Send to

Choose Destination
Phys Rev E Stat Nonlin Soft Matter Phys. 2014 May;89(5):052705. Epub 2014 May 12.

Robust hypothesis tests for detecting statistical evidence of two-dimensional and three-dimensional interactions in single-molecule measurements.

Author information

Numerica Corporation, Loveland, Colorado 80538, USA.
Department of Chemistry, Stanford University, Stanford, California 94305, USA.


Experimental advances have improved the two- (2D) and three-dimensional (3D) spatial resolution that can be extracted from in vivo single-molecule measurements. This enables researchers to quantitatively infer the magnitude and directionality of forces experienced by biomolecules in their native environment. Situations where such force information is relevant range from mitosis to directed transport of protein cargo along cytoskeletal structures. Models commonly applied to quantify single-molecule dynamics assume that effective forces and velocity in the x,y (or x,y,z) directions are statistically independent, but this assumption is physically unrealistic in many situations. We present a hypothesis testing approach capable of determining if there is evidence of statistical dependence between positional coordinates in experimentally measured trajectories; if the hypothesis of independence between spatial coordinates is rejected, then a new model accounting for 2D (3D) interactions can and should be considered. Our hypothesis testing technique is robust, meaning it can detect interactions, even if the noise statistics are not well captured by the model. The approach is demonstrated on control simulations and on experimental data (directed transport of intraflagellar transport protein 88 homolog in the primary cilium).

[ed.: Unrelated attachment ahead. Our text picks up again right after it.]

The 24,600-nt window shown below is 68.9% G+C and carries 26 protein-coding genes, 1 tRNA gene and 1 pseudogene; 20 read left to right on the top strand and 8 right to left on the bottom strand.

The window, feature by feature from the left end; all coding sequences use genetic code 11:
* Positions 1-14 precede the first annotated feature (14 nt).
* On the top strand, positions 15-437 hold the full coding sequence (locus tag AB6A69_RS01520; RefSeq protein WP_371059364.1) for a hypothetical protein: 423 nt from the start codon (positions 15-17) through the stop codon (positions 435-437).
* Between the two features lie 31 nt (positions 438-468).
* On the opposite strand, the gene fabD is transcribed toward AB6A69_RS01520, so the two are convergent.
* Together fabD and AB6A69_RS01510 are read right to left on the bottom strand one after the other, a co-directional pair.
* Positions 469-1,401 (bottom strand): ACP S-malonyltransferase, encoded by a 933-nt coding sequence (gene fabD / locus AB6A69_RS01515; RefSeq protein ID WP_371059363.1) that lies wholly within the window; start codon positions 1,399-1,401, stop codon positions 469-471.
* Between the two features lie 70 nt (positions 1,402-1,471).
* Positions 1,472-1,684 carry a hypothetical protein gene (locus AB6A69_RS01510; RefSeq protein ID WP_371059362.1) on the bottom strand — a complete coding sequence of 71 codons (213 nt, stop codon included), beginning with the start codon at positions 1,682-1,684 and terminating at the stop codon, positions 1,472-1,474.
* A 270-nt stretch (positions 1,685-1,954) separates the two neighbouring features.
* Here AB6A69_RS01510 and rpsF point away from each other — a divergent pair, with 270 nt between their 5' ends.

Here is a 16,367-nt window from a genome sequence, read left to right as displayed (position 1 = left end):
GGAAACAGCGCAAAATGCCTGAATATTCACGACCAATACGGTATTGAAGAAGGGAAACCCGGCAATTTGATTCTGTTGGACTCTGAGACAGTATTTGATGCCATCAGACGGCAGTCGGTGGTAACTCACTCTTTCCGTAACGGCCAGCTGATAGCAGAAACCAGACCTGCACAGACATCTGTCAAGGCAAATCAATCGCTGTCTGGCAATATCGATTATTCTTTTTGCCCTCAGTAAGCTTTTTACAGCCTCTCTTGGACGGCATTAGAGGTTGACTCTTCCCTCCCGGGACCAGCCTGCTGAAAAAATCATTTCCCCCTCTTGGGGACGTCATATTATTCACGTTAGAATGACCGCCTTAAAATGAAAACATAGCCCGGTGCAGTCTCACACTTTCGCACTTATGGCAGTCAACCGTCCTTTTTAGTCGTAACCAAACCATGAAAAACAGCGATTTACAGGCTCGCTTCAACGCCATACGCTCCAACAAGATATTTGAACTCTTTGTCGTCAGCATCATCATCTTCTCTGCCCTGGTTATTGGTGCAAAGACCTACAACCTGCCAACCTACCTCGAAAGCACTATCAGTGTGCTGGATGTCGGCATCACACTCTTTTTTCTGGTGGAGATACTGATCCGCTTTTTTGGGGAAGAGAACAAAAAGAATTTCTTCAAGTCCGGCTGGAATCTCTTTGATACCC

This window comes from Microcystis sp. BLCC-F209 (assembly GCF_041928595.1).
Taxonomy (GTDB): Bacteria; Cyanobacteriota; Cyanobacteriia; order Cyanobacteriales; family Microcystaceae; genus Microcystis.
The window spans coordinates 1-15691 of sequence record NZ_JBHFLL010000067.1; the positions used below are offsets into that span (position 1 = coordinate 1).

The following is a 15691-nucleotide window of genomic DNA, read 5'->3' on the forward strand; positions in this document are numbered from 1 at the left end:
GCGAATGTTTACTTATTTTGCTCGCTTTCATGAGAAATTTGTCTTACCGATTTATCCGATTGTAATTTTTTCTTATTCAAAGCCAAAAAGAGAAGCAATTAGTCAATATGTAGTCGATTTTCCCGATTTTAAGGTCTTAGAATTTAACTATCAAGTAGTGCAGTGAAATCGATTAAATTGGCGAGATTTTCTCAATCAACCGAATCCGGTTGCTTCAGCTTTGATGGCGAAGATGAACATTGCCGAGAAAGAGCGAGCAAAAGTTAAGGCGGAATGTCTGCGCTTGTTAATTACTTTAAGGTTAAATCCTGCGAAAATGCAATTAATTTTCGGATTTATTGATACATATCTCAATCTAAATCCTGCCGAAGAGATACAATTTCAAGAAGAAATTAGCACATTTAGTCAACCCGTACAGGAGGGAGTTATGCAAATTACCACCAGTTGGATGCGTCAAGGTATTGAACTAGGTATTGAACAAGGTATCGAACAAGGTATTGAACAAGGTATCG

[Indexed for MEDLINE]

Supplemental Content

Loading ...
Support Center